Stewed Duck (recipe of Anna Mae)

4-5 lbs whole duck, dressed
juice of 2 30-oz fruit cocktail
juice of 30-oz pineapple tidbits, reserve the pineapple for later
1.5 liter Sprite
1 cup vinegar
1/4 cup soy sauce
salt and pepper
3 bay leaves
4 garlic cloves, crushed
2 dried bay leaves
juice of 15 calamondin (or 2 lemons)
4 tbsp vegetable oil

1. Marinade the duck in a large glass bowl with the vinegar, garlic, juice of 
    the fruit cocktail, soy sauce, lemon juice, a tablespoon of salt and black 
    pepper. Store in the fridge overnight.

2. Heat the oil in a large frying pan and brown the marinated duck over 
    medium heat.

3. Transfer the duck into a deep pot and pour the marinade over it. Add the 
    juice of the canned pineapple, the bay leaves and the whole bottle of 
    Sprite and bring to a boil over medium high heat.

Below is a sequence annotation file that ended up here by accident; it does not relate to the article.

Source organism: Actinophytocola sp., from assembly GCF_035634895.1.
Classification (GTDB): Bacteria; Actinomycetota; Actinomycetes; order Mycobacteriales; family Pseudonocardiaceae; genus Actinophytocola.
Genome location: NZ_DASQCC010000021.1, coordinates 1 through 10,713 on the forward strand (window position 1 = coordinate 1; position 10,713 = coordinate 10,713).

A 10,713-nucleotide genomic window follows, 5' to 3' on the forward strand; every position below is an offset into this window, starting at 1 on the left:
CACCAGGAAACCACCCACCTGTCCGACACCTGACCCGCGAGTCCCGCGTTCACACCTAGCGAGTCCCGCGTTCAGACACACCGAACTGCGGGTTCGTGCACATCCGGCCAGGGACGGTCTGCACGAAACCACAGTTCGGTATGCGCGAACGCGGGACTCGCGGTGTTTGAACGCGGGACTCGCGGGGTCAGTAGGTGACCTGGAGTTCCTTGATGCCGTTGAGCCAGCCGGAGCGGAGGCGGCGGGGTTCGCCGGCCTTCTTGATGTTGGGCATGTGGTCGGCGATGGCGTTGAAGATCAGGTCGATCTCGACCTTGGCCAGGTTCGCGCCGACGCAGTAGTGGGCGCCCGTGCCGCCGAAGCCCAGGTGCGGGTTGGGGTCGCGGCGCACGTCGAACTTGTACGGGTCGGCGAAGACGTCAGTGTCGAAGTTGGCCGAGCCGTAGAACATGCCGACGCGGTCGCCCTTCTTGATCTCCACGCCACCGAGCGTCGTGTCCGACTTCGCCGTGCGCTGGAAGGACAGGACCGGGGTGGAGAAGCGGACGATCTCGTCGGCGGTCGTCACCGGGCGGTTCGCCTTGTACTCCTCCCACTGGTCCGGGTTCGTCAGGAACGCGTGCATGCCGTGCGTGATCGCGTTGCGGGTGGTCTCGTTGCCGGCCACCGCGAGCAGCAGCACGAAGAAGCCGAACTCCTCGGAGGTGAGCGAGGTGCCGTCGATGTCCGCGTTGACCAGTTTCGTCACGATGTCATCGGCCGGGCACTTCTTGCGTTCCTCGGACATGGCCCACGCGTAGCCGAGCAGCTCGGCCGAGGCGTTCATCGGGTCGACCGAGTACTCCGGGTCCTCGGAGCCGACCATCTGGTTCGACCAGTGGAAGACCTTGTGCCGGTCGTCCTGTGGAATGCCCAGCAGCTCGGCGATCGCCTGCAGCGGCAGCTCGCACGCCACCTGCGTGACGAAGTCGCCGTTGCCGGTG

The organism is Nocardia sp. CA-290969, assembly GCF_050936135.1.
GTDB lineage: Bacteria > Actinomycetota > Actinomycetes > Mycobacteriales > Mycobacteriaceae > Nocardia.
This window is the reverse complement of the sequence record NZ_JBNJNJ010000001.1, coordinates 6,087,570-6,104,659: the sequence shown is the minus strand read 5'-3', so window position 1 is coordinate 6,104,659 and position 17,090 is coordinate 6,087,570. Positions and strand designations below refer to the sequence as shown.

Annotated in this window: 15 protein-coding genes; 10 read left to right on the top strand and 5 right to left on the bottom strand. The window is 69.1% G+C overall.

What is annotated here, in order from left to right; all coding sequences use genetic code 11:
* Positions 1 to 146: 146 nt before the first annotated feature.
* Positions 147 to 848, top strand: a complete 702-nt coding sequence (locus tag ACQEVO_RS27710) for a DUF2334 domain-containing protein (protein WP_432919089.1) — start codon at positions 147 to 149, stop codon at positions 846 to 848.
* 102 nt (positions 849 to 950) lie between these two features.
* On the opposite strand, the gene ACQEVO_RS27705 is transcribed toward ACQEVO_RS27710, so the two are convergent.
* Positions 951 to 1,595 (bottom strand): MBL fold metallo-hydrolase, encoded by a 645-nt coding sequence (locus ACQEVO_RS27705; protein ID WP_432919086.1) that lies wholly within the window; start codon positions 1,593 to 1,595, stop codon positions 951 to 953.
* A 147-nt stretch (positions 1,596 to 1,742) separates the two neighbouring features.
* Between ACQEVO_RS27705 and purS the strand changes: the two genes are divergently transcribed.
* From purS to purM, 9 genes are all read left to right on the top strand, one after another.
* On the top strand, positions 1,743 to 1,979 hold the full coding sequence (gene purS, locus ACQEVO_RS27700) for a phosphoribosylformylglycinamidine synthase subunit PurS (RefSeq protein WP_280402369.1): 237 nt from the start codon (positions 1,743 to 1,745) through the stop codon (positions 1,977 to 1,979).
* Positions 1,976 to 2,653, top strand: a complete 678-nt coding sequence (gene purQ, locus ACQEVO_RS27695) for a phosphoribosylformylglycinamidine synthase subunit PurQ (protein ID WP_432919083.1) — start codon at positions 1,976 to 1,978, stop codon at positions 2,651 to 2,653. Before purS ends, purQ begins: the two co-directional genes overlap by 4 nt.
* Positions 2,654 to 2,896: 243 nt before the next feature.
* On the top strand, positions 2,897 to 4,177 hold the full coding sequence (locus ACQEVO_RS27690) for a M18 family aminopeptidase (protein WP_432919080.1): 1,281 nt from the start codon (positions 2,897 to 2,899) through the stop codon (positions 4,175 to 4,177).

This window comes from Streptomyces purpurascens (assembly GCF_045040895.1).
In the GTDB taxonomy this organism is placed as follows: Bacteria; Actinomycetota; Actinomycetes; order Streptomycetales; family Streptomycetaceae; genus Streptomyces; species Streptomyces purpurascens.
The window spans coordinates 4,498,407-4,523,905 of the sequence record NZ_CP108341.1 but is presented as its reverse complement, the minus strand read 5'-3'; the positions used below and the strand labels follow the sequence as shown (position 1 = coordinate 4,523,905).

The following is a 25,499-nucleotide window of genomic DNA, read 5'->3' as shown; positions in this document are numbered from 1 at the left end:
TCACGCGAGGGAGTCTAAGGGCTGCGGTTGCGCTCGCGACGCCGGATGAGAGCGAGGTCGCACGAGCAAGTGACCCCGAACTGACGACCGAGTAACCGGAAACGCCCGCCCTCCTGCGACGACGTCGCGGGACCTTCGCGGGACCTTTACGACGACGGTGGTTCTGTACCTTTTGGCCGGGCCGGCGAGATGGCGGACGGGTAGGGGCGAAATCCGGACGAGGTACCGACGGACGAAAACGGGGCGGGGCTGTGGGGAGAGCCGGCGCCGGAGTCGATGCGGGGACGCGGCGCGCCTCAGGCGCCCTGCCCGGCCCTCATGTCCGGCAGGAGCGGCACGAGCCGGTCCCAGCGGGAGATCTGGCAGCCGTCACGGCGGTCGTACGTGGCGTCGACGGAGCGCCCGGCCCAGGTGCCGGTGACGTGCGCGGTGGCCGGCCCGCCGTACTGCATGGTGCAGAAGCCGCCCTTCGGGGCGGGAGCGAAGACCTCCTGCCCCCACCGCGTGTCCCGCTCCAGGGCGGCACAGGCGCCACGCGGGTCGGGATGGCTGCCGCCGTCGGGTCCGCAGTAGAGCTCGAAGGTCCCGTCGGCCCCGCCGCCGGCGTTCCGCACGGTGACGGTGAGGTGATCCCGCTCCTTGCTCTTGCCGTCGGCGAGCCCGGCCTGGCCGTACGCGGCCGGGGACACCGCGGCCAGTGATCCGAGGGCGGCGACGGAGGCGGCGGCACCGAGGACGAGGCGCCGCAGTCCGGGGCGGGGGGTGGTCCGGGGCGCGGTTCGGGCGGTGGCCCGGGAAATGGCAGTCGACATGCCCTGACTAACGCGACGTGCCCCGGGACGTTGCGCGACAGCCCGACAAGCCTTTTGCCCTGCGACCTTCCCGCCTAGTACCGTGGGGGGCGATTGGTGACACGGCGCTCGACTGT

4. Cover the pot and lower the heat to low and simmer the duck for about 
    3-4 hours or until the meat is tender. 

5. Add the sliced pineapples and check for seasoning. Adjust with salt and 
    pepper if necessary. Continue to simmer for another 2 hours. 

6. Uncover the pot and continue to simmer until the sauce has thickened and
    reduced to about 3 cups. Check for flavor one more time and adjust as 

The duck will be cooked thoroughly and will be falling off the bones. If you prefer your duck a bit less mangled and still intact, you can pull out the duck when it is tender and continue to cook the sauce until thickened. At this point, you can return the duck to finish cooking in the sauce. Let it rest for about 30 minutes before serving.